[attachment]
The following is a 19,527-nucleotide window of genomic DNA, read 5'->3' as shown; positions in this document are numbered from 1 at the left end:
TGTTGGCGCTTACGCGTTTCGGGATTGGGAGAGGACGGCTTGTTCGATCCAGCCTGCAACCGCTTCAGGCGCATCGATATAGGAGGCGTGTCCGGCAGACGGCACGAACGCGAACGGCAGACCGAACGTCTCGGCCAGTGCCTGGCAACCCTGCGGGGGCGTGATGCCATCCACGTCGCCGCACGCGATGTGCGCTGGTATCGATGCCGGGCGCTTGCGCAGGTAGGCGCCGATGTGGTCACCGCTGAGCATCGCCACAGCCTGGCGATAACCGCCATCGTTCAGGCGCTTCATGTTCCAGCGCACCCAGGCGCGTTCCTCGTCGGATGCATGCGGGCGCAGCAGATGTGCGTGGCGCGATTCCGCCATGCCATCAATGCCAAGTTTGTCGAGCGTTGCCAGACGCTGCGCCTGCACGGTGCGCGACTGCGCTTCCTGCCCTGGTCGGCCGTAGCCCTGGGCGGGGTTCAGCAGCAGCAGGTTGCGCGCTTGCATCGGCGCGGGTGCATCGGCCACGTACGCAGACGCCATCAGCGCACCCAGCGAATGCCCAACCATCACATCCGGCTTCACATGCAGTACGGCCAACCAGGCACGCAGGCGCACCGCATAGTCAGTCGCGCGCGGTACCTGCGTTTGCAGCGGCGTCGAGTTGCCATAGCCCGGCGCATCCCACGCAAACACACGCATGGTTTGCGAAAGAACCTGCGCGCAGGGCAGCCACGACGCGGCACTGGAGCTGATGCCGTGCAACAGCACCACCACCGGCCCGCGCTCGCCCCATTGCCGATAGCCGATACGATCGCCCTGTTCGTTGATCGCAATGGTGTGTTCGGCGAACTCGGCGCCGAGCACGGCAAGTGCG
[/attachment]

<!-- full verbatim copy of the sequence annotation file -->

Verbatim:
The following is a 19,527-nucleotide window of genomic DNA, read 5'->3' as shown; positions in this document are numbered from 1 at the left end:
TGTTGGCGCTTACGCGTTTCGGGATTGGGAGAGGACGGCTTGTTCGATCCAGCCTGCAACCGCTTCAGGCGCATCGATATAGGAGGCGTGTCCGGCAGACGGCACGAACGCGAACGGCAGACCGAACGTCTCGGCCAGTGCCTGGCAACCCTGCGGGGGCGTGATGCCATCCACGTCGCCGCACGCGATGTGCGCTGGTATCGATGCCGGGCGCTTGCGCAGGTAGGCGCCGATGTGGTCACCGCTGAGCATCGCCACAGCCTGGCGATAACCGCCATCGTTCAGGCGCTTCATGTTCCAGCGCACCCAGGCGCGTTCCTCGTCGGATGCATGCGGGCGCAGCAGATGTGCGTGGCGCGATTCCGCCATGCCATCAATGCCAAGTTTGTCGAGCGTTGCCAGACGCTGCGCCTGCACGGTGCGCGACTGCGCTTCCTGCCCTGGTCGGCCGTAGCCCTGGGCGGGGTTCAGCAGCAGCAGGTTGCGCGCTTGCATCGGCGCGGGTGCATCGGCCACGTACGCAGACGCCATCAGCGCACCCAGCGAATGCCCAACCATCACATCCGGCTTCACATGCAGTACGGCCAACCAGGCACGCAGGCGCACCGCATAGTCAGTCGCGCGCGGTACCTGCGTTTGCAGCGGCGTCGAGTTGCCATAGCCCGGCGCATCCCACGCAAACACACGCATGGTTTGCGAAAGAACCTGCGCGCAGGGCAGCCACGACGCGGCACTGGAGCTGATGCCGTGCAACAGCACCACCACCGGCCCGCGCTCGCCCCATTGCCGATAGCCGATACGATCGCCCTGTTCGTTGATCGCAATGGTGTGTTCGGCGAACTCGGCGCCGAGCACGGCAAGTGCG